President Obama sent a proposal to Congress Wednesday that would authorize the use of military force against ISIL. This news came just days after the announcement that another American hostage, humanitarian aid worker Kayla Mueller, had died in captivity. Mueller, 26, was working in Syria when she was captured. The White House confirmed her death on February 10th.

President Obama’s proposal has drawn questions from members of both parties of Congress. Republicans are worrieded that the legislation does not allow for enough flexibility for military leaders to take action when necessary. Congressional Republicans also have expressed concern the action Obama is proposing now has already been going on for some time.

Democrats are concerned about the use of phrases such as enduring offensive ground combat operations which they say are open to interpretation. Alternate readings could lead to another prolonged combat like those in Iraq and Afghanistan even though President Obama said that the resolution would not last for more than three years.

Still, members of Congress from both parties have expressed a willingness to work together to pass a resolution. Tennessee Senator Bob Corker explained, “It is my hope that we will fulfill our constitutional responsibility, and in a bipartisan way, pass an authorization that allows us to confront this serious threat.”

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Progress Towards New Minsk Agreement

On Wednesday, Francois Hollande and Angela Merkel, the respective leaders of France and Germany, met with Vladimir Putin and Ukrainian president Petro O. Poroshenko to work towards a solution to the Ukrainian conflict. The meeting – held in Minsk, the capital of Belarus – represents an attempt to implement a more sustainable peace agreement than the September Minsk Protocol, which was quickly disregarded by both sides.

The situation in Ukraine has been escalating recently with Ukrainian rebels closing in on the cities of Debaltseve and Mariupol. The number of total deaths has surpassed 5000.  In the face of this violence, Western countries continue to debate the appropriate response. Chancellor Merkel has remained steadfast in her position that arming the Ukrainian military will not resolve the issue. President Obama, as well as his nominee for Secretary of Defense Ash Carter, has not ruled out sending weapons to Ukraine if the Minsk Peace Talks don’t reach the desired outcome.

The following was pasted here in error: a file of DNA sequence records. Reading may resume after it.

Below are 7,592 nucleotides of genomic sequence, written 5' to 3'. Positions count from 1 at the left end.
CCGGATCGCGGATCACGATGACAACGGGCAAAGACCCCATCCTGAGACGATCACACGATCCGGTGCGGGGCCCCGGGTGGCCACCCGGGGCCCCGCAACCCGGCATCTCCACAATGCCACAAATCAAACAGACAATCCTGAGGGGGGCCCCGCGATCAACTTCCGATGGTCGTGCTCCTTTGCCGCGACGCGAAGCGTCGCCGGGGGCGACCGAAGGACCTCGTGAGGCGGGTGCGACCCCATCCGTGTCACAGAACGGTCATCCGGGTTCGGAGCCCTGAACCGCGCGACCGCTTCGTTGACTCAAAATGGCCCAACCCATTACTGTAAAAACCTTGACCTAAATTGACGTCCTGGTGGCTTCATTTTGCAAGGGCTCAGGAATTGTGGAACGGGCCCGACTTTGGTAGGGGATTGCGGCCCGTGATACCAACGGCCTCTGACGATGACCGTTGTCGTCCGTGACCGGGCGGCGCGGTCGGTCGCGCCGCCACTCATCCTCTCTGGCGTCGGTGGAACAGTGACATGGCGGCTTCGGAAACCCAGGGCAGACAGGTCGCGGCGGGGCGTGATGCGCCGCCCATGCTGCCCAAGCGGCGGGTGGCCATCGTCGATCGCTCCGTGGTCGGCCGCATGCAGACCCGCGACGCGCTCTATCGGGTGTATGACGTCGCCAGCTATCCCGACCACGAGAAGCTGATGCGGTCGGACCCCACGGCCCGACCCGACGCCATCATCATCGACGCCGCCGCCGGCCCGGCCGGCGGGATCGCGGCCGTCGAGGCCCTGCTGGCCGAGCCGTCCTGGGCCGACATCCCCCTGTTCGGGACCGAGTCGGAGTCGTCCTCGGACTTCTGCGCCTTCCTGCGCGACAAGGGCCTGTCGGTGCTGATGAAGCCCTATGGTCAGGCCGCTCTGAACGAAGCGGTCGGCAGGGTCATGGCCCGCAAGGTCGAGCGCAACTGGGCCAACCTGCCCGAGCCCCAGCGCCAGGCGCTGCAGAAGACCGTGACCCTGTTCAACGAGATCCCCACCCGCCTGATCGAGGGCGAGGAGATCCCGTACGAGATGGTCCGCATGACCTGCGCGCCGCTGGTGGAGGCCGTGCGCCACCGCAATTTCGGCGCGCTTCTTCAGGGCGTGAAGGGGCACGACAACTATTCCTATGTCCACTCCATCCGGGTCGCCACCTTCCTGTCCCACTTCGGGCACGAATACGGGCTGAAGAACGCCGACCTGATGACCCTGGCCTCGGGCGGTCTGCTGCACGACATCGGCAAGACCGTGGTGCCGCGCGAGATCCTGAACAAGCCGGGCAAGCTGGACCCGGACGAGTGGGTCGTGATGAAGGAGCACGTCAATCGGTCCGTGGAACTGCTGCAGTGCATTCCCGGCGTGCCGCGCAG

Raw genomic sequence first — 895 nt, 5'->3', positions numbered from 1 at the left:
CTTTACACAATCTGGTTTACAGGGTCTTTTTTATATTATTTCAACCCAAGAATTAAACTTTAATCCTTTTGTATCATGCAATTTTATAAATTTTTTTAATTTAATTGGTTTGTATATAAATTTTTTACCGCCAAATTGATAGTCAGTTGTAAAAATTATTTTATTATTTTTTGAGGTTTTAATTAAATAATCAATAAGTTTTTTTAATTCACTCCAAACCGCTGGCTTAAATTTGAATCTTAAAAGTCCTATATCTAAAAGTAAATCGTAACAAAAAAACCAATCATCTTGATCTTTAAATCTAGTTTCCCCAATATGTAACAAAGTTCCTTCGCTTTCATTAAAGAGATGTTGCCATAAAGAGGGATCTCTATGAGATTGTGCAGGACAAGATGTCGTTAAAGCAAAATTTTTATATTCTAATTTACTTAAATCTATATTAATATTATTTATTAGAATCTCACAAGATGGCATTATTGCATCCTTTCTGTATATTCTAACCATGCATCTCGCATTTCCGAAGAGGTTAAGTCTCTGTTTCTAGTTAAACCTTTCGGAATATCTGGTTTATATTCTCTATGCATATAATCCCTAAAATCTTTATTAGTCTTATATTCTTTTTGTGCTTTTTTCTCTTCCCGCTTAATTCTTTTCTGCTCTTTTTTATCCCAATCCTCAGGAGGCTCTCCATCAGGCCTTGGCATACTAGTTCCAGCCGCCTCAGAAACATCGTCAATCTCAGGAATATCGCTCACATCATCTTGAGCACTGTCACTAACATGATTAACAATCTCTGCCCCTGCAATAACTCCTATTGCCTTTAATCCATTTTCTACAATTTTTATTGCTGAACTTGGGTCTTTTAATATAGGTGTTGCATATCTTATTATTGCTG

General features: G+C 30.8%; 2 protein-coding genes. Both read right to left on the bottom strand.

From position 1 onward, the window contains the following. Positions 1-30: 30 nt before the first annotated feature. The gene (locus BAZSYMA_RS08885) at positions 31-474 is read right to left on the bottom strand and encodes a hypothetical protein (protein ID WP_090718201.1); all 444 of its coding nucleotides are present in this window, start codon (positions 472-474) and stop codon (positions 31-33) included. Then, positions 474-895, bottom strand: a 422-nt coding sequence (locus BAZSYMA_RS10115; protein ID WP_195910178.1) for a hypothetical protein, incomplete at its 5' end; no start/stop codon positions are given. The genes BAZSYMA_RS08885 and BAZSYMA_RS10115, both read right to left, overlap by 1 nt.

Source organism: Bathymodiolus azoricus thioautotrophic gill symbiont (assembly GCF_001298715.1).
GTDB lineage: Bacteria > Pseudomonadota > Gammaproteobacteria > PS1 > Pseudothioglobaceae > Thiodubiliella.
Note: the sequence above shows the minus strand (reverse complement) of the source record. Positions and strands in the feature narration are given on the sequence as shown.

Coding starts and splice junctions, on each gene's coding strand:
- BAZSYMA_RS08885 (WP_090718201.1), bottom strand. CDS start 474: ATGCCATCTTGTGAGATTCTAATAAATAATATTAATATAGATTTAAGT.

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In other news…

“Nightly News” anchor Brian Williams has been suspended for six months without pay by NBC. The network made the decision after Mr. Williams revealed he had been repeatedly telling a false story about his experiences in Iraq in 2003.

Houthi rebels took over the U.S. Embassy in Yemen Wednesday after it was closed and the staff evacuated.

Comedy Central host Jon Stewart announced he would be leaving “The Daily Show” later this year after 16 years as the program’s anchor.

USA Today published a map of Ukraine that did not include Crimea on Tuesday. It is unclear whether or not it was an intentional decision.

A group of Chinese students at a high school Model United Nations conference protested the inclusion of Taiwan as a country. Their request to change its status sparked heated debate and attention on Chinese social media.

Elon Musk’s space exploration company SpaceX successfully embarked on its first deep space mission after two failed launches.